Encourage social connection. Employees who are socially connected in the workplace have a higher overall feeling of well-being, are better at engaging customers and produce higher quality work. Unfortunately, less than half of the leaders in Grokker Innovation Labs’ research report that they encourage social interactions and connections between employees. Absent daily human connection—whether by providing social messaging tools during work, or opportunities to socialize during the workday or at events—positive culture is virtually impossible to foster. Managers can improve team culture and the emotional well-being of employees by making it easy and fun for coworkers to connect around shared values, interests and goals. This also helps employees to communicate with each other more seamlessly, which can go a long way toward alleviating work-related stress.
Offer flexibility. Frontline workers are exhausted. They work in industries that have experienced mass layoffs, and as a result they are often asked to work longer hours to compensate for being understaffed. While frontline workers cannot work from home, leadership can provide greater flexibility and understanding.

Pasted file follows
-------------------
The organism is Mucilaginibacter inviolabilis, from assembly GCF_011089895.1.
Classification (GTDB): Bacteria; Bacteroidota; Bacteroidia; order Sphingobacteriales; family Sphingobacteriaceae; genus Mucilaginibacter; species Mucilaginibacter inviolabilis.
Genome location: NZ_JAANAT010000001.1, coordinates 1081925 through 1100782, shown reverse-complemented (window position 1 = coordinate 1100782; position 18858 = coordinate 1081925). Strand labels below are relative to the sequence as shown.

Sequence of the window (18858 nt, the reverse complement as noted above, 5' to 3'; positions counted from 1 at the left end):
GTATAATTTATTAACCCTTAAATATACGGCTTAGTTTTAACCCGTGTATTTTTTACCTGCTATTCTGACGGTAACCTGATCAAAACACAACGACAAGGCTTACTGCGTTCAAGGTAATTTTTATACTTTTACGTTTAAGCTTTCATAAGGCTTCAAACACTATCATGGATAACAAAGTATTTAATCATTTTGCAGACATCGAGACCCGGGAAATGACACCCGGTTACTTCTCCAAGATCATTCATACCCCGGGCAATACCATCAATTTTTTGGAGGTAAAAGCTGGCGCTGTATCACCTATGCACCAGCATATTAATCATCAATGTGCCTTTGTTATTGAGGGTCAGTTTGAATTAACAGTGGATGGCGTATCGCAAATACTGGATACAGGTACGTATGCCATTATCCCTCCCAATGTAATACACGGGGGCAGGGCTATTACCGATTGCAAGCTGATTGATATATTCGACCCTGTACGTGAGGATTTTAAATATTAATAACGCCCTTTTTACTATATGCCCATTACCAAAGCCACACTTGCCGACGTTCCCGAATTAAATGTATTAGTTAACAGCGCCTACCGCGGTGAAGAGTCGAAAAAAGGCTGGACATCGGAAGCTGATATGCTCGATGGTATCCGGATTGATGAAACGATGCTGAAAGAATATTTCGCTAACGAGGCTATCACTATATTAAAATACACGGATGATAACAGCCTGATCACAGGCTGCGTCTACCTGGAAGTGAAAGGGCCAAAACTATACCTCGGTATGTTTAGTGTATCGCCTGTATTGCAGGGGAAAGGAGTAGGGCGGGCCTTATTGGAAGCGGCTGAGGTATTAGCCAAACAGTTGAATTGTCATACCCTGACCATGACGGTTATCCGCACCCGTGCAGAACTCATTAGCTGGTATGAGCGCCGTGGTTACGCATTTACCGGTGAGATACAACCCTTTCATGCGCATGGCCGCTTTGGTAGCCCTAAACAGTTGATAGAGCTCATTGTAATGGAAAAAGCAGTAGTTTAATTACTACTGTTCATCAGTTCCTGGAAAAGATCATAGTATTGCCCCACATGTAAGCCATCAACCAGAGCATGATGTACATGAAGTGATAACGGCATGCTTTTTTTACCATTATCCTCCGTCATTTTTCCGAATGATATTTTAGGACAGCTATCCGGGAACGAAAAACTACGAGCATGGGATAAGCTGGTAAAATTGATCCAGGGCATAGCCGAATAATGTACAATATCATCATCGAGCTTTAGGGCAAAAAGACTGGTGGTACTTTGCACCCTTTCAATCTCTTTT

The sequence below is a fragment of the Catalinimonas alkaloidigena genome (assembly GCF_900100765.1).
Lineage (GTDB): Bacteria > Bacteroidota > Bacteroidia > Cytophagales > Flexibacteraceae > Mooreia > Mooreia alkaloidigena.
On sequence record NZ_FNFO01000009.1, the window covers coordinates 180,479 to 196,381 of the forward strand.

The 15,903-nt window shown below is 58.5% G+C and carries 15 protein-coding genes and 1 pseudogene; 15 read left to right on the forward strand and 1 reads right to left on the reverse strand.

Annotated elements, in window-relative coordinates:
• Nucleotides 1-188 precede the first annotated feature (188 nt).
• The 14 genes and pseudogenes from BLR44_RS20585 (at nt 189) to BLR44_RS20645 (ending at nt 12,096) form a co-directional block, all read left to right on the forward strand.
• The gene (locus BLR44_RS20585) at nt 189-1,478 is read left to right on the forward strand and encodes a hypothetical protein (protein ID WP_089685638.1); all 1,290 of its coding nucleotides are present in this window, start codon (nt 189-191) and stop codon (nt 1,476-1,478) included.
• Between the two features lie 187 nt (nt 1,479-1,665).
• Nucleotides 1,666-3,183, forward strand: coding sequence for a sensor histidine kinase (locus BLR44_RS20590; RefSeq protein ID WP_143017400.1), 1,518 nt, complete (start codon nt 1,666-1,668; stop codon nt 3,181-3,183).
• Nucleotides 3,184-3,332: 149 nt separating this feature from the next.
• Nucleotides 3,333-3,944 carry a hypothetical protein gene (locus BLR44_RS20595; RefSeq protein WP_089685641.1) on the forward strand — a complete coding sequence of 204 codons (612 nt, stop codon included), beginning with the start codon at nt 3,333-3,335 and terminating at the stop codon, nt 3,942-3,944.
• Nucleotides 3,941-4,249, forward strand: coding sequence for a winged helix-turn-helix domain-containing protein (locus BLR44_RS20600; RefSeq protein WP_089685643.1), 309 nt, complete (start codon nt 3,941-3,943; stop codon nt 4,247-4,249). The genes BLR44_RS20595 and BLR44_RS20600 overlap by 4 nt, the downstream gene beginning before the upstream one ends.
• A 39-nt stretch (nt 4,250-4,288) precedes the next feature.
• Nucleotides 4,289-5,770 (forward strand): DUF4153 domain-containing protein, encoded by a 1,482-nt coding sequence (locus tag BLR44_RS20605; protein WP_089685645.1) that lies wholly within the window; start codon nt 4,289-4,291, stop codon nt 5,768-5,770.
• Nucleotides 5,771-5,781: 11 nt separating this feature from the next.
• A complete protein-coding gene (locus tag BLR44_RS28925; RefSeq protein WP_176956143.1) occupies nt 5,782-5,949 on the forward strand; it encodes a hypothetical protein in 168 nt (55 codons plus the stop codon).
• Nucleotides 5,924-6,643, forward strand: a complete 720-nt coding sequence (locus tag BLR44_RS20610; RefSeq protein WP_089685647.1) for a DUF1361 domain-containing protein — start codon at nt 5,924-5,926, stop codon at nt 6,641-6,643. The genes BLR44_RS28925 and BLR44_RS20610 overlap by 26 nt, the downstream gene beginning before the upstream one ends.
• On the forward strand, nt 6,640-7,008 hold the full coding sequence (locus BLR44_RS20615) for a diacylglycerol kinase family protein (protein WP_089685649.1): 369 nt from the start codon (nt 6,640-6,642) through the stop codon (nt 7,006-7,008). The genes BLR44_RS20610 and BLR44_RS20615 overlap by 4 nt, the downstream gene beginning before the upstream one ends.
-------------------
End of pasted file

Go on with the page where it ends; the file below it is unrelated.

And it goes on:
Flexibility for frontline workers will look different than it does for knowledge workers, but with a little imagination it is possible. Perhaps it means providing greater transparency about upcoming deadlines which may require longer shifts and allowing extra time off before the crunch time begins to bank sleep and pre-energize. Perhaps it means allowing them more freedom to choose which teams they’re assigned to (which may also serve a dual purpose of encouraging broader social connection, allowing workers to be exposed to new colleagues or team up with the colleagues they feel closest to), or perhaps it means giving them the option of working four 10-hour days instead of five 8-hour days or swapping schedules more freely with colleagues without requiring supervisory approval. Whatever it looks like for your particular organization, frontline workers are desperate to have more control and more flexibility over their work and giving them this flexibility (as well as a sense of control) can go a long way toward minimizing the stress they’re feeling on a daily basis.
Frontline workers have it extremely hard right now and unfortunately, many leaders in these frontline industries are not well-equipped to help employees deal with their work-related stress. It’s still considered taboo by many leaders to ask employees about how they’re feeling emotionally and mentally, or to take interest in their physical health. This can create a work environment where employees feel that managers are uninterested or even hostile toward their well-being. However, by focusing on 1) establishing trust, 2) encouraging social connection and 3) allowing flexibility whenever possible, leaders can make a difference and help employees navigate the work-related stress crisis.